Ft. Jackson offers new program for Army recruits not meeting requirements

COLUMBIA SC (WOLO) — Fort Jackson is offering a new program for Army recruits who don’t meet the testing or physical requirements to join the Army.

According to the US Army’s website, only about 23% of young Americans fully meet the Army’s eligibility requirements. Instead of lowering standards to join, Fort Jackson has a new program designed to meet recruits where they are and bring them up to the Army’s standards.

The new program is called “The Future Soldier Preparatory Course” and started just around a week ago. Brigadier General Patrick Michaelis says the new program is already showing signs of success.

“But I think we’ve realized that we need to be a part of the solution for society here, not only for the physical fitness side but the academic side in untapping someone’s true potential here and I think this is a great thing for our army and it’s even a greater thing for our nation here that we’re invested in them,” says Brigadier General Michaelis.

The pilot program provides focused academic instruction in math and verbal areas to help recruits pass the Armed Forces Qualification Test.  Most of the 18 2nd Lieutenants who are teaching the courses have backgrounds in education.

Some recruits say they have experienced testing anxiety in the past. Trainees Dewan Hawthorne and Diribe Profitt say this course is helping them conquer the test.

“I’m not really good with taking tests, but the more that they get us prepared and have us focus more, actually getting me better with taking tests, so that way when I do take the actual test I can ace it,” says Hawthorne.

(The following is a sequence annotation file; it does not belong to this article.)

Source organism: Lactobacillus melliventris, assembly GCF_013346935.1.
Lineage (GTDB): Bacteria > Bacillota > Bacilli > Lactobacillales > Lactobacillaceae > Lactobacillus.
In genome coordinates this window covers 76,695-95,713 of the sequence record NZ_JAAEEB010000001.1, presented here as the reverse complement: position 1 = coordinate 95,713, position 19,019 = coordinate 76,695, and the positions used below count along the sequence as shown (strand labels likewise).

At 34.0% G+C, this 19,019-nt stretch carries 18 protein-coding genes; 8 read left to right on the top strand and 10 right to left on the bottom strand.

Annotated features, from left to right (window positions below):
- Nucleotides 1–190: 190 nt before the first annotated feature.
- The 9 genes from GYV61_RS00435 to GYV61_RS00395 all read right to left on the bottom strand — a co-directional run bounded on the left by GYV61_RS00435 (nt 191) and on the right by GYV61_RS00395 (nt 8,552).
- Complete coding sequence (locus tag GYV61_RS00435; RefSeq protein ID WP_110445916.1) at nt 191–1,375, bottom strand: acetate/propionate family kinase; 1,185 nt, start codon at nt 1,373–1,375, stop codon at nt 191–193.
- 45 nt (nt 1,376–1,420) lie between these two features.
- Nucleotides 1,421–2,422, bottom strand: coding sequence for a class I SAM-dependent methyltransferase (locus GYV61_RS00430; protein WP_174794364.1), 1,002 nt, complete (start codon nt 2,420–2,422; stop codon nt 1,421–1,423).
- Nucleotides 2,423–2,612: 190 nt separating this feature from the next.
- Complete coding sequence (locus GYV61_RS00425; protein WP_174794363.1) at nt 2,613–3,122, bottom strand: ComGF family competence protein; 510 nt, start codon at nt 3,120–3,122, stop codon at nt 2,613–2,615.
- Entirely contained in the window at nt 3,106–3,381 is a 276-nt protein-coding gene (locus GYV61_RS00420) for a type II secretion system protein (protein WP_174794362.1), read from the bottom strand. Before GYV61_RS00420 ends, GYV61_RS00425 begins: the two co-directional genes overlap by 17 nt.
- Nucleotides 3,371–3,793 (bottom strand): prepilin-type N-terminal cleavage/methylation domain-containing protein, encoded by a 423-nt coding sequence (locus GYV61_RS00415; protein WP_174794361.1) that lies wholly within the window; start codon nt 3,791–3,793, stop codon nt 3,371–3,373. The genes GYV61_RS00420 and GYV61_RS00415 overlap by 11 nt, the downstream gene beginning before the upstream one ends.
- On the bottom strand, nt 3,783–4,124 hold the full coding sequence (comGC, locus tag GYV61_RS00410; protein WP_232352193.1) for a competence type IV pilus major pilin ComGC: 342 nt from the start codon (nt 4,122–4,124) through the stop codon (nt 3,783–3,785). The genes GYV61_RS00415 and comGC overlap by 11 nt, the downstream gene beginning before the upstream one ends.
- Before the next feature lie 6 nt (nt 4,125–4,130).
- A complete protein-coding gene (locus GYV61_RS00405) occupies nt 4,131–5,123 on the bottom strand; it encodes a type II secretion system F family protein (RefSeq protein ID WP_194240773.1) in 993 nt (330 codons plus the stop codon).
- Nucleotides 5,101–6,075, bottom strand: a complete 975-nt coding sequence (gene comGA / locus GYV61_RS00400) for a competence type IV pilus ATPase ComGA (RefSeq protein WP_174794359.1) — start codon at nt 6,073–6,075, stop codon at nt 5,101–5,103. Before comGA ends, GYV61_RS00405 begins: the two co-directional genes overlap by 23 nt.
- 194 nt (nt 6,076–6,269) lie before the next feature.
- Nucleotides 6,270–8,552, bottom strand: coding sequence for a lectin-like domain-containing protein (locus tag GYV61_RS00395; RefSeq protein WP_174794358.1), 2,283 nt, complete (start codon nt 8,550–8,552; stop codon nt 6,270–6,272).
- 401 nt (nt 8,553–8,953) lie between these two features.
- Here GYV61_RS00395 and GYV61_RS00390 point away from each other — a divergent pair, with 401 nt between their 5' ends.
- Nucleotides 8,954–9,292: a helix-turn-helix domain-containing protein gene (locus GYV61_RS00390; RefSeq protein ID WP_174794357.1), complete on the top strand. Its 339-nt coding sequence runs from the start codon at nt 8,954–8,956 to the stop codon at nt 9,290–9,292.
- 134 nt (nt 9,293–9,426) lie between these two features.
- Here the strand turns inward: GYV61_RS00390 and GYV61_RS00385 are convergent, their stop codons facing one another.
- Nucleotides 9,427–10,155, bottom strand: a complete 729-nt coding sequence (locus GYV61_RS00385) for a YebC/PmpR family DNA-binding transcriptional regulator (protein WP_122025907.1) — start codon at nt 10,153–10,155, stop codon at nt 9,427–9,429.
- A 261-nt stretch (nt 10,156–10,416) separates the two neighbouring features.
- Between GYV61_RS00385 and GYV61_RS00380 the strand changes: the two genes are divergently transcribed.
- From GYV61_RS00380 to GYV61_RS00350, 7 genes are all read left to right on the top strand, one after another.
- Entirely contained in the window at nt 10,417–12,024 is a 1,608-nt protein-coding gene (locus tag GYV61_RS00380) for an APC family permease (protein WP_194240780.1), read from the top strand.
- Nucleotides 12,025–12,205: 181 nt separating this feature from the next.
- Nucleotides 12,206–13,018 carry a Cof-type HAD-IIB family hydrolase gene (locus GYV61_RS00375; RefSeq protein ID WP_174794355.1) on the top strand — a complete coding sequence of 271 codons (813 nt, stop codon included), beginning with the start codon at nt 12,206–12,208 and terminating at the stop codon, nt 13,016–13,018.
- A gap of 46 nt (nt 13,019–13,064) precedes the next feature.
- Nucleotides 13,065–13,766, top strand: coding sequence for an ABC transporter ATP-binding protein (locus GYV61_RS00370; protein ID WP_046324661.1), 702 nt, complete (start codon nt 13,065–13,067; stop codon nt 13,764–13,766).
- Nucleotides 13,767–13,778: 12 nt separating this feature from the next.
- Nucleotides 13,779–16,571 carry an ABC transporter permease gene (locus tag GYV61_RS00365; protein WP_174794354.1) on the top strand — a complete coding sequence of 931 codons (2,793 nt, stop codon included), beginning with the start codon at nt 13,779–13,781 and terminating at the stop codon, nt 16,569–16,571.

“I’ve always had test anxiety even from when I was a child, only because I didn’t do so well on tests. The timing — oh my goodness! I have a reason, and I have my purpose to be here. I have every right to be here. And I’m excited to be here,” says Profitt.

A physical fitness program is offered for recruits not meeting body fat composition requirements as well. The fitness program focuses on helping recruits meet strength requirements as well as build nutritional well-being and daily structure.

The 90 day course allows academic or fitness recruits to retest every three weeks. If they pass their academic tests and meet the Army’s body fat composition requirements, they move on to basic training.

Approximately 250 recruits are enrolled in the academic course and approximately 100 recruits are enrolled in the physical fitness course.

General Michaelis says if the program becomes permanent, it has the potential to see between 8,000 and 10,000 recruits annually.

Categories: Local News, Midlands Military Matters, National News